EFM Pressure Is Too High

Stoker Coal Boilers automatically feed the coal and have controls and pumps just like any conventions boiler. They are intended to be used as a primary heat and often have domestic hot water coils as an added bonus. They can be set up independently or in dual sytem with your existing oil/gas boiler. They can accommodate both hot water base board or steam plumbing.
User avatar
Yanche
Member
Posts: 3032
Joined: Fri. Dec. 23, 2005 12:45 pm
Stoker Coal Boiler: Alternate Heating Systems S-130
Coal Size/Type: Anthracite Pea
Location: Sykesville, Maryland

Post Mon. Feb. 11, 2008 11:19 pm

e.alleg wrote:If you put in a new one do yourself a favor and install ball or gate valves on both sides of it. I forgot to put one on the boiler side of mine, so even though it needs changing I really don't feel like draining the boiler. Live and learn.
Also install with pipe unions. Pipe it in such a way that you can pry the pipe so you can easily get it apart.
Yanche
Alternate Heating Systems S-130
Stoker Boiler burning Anthracite Pea Coal

Visit Alternate Heating Sytems

User avatar
e.alleg
Member
Posts: 1285
Joined: Fri. Feb. 16, 2007 10:31 am
Stove/Furnace Make: EFM
Stove/Furnace Model: 520
Location: western ny

Post Mon. Feb. 11, 2008 11:31 pm

This is actually one area where I screwed up when I installed my boiler. I wasn't sure if coal was going to work for me so I saved myself a bunch of money and used all leftover iron pipe and no unions or ball valves. Well, uh, now that the thing is working great I have to use a sawzall and take it all apart if there is a leak or something needs to be changed. In the summer I'm going to re plumb it with all copper and put ball valves on each side of every component that can break or need service. It sucks having to drain the boiler for a simple repair, a 10 minute job turns into an all day affair.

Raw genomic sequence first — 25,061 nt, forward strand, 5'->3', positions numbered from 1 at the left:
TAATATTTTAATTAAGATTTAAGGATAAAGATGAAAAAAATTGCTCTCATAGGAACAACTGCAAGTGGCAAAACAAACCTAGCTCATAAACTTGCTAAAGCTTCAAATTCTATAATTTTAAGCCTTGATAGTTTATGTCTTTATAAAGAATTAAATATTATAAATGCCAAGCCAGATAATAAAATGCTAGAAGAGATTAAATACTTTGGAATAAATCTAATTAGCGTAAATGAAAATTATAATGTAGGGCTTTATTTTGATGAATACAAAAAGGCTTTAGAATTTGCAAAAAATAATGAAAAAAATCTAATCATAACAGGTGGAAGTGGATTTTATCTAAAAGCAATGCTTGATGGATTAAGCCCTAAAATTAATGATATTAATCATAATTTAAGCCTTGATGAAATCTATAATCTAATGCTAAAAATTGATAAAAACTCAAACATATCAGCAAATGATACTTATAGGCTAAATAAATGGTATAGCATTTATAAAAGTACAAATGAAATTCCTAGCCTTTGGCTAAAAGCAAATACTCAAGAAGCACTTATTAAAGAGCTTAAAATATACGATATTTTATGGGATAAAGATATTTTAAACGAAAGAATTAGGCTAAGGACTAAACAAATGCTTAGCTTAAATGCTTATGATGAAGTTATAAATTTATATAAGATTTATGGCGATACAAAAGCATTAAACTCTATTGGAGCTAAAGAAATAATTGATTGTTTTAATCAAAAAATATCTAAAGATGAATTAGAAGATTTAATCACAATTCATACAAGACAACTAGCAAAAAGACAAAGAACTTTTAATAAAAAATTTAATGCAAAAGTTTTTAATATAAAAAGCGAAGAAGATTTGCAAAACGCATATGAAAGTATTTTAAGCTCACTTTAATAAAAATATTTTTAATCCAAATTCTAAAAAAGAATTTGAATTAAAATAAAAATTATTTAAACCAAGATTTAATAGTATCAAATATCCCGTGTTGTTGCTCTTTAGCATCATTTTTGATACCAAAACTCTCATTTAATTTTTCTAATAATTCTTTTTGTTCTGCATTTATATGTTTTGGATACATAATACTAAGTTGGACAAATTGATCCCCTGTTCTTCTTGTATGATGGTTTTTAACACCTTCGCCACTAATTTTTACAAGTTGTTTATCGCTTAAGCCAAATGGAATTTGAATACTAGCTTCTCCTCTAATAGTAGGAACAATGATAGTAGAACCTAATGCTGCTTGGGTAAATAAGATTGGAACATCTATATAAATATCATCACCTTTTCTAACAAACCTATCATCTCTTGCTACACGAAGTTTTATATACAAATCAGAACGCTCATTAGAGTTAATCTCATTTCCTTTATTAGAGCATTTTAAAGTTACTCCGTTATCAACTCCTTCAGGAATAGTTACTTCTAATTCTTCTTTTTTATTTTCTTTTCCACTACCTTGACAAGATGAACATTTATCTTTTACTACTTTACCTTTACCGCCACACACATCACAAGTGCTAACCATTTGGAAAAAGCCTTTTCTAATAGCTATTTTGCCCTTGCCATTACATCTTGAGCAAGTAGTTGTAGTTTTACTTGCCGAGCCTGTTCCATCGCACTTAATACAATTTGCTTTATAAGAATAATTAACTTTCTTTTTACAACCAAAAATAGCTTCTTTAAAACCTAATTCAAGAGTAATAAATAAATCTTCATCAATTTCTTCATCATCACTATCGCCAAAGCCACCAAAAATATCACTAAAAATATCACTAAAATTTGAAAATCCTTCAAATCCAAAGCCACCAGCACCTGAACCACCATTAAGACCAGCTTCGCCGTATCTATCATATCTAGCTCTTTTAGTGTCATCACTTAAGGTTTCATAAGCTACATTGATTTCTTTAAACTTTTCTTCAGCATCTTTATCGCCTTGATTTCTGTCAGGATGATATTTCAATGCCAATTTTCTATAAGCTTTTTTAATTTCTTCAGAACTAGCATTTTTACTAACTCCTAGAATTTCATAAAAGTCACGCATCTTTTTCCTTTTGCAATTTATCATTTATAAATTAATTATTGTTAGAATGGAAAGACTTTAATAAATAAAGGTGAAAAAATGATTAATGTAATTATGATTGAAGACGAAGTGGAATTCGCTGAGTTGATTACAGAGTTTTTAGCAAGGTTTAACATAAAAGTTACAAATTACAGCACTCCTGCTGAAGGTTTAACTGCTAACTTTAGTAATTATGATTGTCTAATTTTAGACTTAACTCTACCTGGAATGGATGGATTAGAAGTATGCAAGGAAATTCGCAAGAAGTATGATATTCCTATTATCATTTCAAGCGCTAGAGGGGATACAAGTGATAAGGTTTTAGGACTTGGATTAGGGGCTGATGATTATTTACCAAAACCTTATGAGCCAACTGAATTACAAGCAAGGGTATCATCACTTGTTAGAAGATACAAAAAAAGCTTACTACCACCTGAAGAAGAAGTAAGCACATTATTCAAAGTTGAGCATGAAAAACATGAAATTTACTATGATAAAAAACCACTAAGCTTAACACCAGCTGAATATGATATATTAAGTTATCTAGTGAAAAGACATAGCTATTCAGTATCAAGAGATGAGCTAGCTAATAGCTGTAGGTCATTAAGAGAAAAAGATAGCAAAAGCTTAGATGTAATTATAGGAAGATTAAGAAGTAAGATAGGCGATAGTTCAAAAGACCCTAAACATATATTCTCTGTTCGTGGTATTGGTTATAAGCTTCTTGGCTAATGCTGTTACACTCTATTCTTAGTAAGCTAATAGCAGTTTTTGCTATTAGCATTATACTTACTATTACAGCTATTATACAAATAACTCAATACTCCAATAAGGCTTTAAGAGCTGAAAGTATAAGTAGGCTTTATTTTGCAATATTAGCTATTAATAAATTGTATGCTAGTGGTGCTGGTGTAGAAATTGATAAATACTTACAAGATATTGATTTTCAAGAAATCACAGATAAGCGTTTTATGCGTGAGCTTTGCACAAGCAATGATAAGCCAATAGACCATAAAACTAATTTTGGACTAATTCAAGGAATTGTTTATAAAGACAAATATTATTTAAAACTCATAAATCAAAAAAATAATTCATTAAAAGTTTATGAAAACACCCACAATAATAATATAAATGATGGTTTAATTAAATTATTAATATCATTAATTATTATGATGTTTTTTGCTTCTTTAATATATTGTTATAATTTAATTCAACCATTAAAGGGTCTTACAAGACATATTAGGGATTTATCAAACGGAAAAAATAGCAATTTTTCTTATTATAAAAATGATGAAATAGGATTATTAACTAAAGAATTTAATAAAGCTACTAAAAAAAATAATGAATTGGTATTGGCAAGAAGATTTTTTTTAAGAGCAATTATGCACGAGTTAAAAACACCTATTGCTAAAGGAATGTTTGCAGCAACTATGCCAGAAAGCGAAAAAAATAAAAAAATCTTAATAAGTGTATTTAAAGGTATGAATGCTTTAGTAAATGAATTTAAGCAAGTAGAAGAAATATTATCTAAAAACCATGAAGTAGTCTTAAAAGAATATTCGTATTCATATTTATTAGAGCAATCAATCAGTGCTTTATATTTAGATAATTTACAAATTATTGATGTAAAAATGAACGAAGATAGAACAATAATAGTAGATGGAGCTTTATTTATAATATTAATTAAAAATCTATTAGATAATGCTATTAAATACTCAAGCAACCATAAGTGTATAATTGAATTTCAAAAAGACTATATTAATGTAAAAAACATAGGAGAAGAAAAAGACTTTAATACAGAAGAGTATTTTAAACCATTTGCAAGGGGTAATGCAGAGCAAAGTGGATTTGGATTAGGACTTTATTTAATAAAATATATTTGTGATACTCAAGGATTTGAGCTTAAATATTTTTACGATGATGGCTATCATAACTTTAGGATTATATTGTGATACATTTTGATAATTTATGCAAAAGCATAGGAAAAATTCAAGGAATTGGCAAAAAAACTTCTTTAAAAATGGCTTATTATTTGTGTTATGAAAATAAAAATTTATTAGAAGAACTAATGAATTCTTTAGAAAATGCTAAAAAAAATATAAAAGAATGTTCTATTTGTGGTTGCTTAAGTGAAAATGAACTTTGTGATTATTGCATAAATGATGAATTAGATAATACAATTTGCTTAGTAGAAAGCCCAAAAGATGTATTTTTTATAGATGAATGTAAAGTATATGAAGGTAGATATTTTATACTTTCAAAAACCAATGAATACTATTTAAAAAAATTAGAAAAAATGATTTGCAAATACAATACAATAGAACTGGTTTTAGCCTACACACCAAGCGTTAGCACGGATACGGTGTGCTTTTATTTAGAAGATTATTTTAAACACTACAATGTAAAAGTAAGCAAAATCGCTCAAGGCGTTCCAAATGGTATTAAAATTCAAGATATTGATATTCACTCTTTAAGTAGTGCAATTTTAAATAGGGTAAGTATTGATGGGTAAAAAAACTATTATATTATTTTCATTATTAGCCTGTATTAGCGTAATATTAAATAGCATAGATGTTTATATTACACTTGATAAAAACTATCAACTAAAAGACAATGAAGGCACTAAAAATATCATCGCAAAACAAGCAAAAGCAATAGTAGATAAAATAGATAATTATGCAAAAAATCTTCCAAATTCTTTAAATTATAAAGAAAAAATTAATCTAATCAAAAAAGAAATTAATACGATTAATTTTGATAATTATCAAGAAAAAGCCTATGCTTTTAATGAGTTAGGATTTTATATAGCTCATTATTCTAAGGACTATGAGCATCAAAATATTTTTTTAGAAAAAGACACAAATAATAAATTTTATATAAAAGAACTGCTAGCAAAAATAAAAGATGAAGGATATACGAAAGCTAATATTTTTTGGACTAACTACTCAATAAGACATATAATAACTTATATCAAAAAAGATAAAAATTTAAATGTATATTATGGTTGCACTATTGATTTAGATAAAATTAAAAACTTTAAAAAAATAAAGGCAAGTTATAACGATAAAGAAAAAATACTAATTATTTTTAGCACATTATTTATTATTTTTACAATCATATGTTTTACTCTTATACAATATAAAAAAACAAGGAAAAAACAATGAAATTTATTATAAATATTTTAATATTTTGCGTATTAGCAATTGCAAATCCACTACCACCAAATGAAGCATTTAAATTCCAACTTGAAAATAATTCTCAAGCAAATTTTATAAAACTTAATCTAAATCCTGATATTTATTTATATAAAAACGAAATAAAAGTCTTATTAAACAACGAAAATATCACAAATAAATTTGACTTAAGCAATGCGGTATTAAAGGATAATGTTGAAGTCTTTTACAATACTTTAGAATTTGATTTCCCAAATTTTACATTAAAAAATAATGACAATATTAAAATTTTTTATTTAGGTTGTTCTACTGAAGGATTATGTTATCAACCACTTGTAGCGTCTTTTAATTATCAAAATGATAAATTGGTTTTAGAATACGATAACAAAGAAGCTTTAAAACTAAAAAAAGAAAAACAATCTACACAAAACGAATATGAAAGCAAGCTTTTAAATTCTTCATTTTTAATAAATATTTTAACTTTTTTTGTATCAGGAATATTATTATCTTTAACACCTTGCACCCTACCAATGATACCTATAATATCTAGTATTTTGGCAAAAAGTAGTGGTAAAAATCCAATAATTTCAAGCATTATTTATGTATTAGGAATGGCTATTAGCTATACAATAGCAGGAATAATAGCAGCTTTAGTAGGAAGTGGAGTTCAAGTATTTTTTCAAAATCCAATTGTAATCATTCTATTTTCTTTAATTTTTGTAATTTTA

Burning coal is definitely worth the extra work involved.
"Good enough" is not good enough.

User avatar
stoker-man
Verified Business Rep.
Posts: 2063
Joined: Mon. Nov. 19, 2007 9:33 pm
Hand Fed Coal Boiler: 1981 efm wcb-24 in use 365 days a year
Coal Size/Type: Anthracite/Chestnut
Other Heating: Hearthstone wood stove
Location: Lehigh Valley, PA

Post Tue. Feb. 12, 2008 5:55 am

I have unions and shut-offs at my coil, shut-off flanges at the circulator and numerous ball valves at all other places. Besides being bad for fresh water to be added to a boiler, it's also a pain to re-purge the thing.

You might want to add some water conditioner while you're down. I drained a bit of water from my boiler recently and it was still milky white.
‹(•¿•)›

User avatar
coaledsweat
Site Moderator
Posts: 9825
Joined: Fri. Oct. 27, 2006 2:05 pm
Stoker Coal Boiler: Axeman Anderson 260M
Coal Size/Type: Pea
Location: Guilford, Connecticut

Post Tue. Feb. 12, 2008 7:49 am

If you have a few zone valves and isolation valves in the system, you won't lose much water anyway. Shut off the power so no zones open, close all isolation valves, bleed off the pressure and service it. You will lose a little water but not much, you can catch it in a pot or bucket. I change pumps like this all the time. If you only punch one hole in a juice can, how much juice do you get?
Nothing is impossible for people who don't have to do it themselves.

User avatar
stoker-man
Verified Business Rep.
Posts: 2063
Joined: Mon. Nov. 19, 2007 9:33 pm
Hand Fed Coal Boiler: 1981 efm wcb-24 in use 365 days a year
Coal Size/Type: Anthracite/Chestnut
Other Heating: Hearthstone wood stove
Location: Lehigh Valley, PA

Post Thu. Feb. 14, 2008 5:46 am

Dave, Have you figured out the problem yet?
‹(•¿•)›

User avatar
Scottscoaled
Member
Posts: 2597
Joined: Tue. Jan. 08, 2008 9:51 pm
Stoker Coal Boiler: EFM 520, 700, Van Wert 800 GJ 61,53
Baseburners & Antiques: Magic Stewart 16, times 2!
Coal Size/Type: Lots of buck
Other Heating: Slant Fin electric boiler backup
Location: Malta N.Y.

Post Thu. Feb. 14, 2008 9:23 pm